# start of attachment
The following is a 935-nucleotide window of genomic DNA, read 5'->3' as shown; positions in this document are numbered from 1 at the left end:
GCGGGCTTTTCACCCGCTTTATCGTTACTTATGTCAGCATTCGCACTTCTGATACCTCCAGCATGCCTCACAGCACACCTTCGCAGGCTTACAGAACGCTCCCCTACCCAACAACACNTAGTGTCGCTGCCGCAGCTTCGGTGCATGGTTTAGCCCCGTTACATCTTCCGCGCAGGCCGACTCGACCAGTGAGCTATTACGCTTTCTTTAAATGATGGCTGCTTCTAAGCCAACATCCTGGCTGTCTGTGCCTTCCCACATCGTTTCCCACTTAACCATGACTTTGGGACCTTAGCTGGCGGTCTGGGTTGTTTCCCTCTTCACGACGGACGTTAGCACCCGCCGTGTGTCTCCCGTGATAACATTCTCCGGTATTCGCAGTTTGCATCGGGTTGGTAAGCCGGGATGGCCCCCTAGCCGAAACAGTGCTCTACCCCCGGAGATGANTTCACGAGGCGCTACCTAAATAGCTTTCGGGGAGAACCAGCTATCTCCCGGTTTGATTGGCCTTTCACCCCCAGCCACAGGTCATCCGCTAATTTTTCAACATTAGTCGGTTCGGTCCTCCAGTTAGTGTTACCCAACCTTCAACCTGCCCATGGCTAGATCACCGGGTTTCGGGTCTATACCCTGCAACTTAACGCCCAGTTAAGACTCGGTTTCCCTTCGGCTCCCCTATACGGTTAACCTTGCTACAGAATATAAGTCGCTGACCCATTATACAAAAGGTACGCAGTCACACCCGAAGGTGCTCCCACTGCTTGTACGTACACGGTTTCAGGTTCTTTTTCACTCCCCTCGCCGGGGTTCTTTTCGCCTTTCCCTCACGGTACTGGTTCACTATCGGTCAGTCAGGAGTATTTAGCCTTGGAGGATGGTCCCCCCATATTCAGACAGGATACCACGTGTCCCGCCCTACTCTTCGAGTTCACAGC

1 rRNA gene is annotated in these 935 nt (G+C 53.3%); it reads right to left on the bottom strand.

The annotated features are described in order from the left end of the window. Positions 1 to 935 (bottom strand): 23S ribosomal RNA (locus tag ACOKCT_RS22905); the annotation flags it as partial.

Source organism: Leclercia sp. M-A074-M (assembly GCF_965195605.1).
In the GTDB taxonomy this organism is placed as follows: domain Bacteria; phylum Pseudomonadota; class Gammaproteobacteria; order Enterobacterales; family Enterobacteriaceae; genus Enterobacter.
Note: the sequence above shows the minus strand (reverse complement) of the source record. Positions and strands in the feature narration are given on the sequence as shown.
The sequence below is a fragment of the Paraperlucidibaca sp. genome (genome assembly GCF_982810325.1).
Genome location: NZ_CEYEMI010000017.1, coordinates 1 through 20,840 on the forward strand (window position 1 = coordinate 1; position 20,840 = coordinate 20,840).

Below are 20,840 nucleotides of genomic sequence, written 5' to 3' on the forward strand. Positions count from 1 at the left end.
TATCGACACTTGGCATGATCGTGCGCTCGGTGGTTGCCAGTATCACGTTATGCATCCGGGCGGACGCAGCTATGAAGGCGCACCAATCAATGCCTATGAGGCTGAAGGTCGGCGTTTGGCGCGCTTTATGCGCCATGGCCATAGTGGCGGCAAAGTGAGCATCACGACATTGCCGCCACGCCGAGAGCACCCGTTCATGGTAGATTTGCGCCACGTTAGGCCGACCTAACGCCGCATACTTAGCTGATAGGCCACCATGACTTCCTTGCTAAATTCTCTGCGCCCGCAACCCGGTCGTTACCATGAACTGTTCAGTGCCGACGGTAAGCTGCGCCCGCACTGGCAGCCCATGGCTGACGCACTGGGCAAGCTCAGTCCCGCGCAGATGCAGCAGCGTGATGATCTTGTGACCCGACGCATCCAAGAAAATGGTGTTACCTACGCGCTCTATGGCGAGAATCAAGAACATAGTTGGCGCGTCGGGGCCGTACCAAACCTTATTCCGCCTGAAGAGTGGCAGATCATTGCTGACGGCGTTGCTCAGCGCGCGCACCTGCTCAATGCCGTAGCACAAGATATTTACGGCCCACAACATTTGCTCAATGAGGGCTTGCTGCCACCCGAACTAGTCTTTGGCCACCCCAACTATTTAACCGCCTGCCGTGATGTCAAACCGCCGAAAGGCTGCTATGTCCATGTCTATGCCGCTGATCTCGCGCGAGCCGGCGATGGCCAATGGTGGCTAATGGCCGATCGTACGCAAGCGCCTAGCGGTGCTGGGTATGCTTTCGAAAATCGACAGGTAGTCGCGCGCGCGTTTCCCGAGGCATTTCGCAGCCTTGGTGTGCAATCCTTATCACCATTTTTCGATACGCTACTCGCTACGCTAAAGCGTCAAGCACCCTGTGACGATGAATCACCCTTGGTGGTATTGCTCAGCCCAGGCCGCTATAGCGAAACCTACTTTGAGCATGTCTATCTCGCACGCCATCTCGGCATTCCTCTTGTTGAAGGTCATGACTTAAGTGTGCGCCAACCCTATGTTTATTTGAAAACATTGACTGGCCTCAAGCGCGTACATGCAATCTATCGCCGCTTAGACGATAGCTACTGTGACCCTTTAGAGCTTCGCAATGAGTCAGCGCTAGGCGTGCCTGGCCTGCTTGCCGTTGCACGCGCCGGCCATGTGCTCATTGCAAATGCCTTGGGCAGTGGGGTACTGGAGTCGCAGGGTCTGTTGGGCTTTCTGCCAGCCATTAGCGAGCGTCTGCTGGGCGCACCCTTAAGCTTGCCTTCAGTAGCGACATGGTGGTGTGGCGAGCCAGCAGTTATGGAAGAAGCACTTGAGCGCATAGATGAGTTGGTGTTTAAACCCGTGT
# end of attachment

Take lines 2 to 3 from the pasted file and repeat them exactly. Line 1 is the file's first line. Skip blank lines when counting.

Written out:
GCGGGCTTTTCACCCGCTTTATCGTTACTTATGTCAGCATTCGCACTTCTGATACCTCCAGCATGCCTCACAGCACACCTTCGCAGGCTTACAGAACGCTCCCCTACCCAACAACACNTAGTGTCGCTGCCGCAGCTTCGGTGCATGGTTTAGCCCCGTTACATCTTCCGCGCAGGCCGACTCGACCAGTGAGCTATTACGCTTTCTTTAAATGATGGCTGCTTCTAAGCCAACATCCTGGCTGTCTGTGCCTTCCCACATCGTTTCCCACTTAACCATGACTTTGGGACCTTAGCTGGCGGTCTGGGTTGTTTCCCTCTTCACGACGGACGTTAGCACCCGCCGTGTGTCTCCCGTGATAACATTCTCCGGTATTCGCAGTTTGCATCGGGTTGGTAAGCCGGGATGGCCCCCTAGCCGAAACAGTGCTCTACCCCCGGAGATGANTTCACGAGGCGCTACCTAAATAGCTTTCGGGGAGAACCAGCTATCTCCCGGTTTGATTGGCCTTTCACCCCCAGCCACAGGTCATCCGCTAATTTTTCAACATTAGTCGGTTCGGTCCTCCAGTTAGTGTTACCCAACCTTCAACCTGCCCATGGCTAGATCACCGGGTTTCGGGTCTATACCCTGCAACTTAACGCCCAGTTAAGACTCGGTTTCCCTTCGGCTCCCCTATACGGTTAACCTTGCTACAGAATATAAGTCGCTGACCCATTATACAAAAGGTACGCAGTCACACCCGAAGGTGCTCCCACTGCTTGTACGTACACGGTTTCAGGTTCTTTTTCACTCCCCTCGCCGGGGTTCTTTTCGCCTTTCCCTCACGGTACTGGTTCACTATCGGTCAGTCAGGAGTATTTAGCCTTGGAGGATGGTCCCCCCATATTCAGACAGGATACCACGTGTCCCGCCCTACTCTTCGAGTTCACAGC

1 rRNA gene is annotated in these 935 nt (G+C 53.3%); it reads right to left on the bottom strand.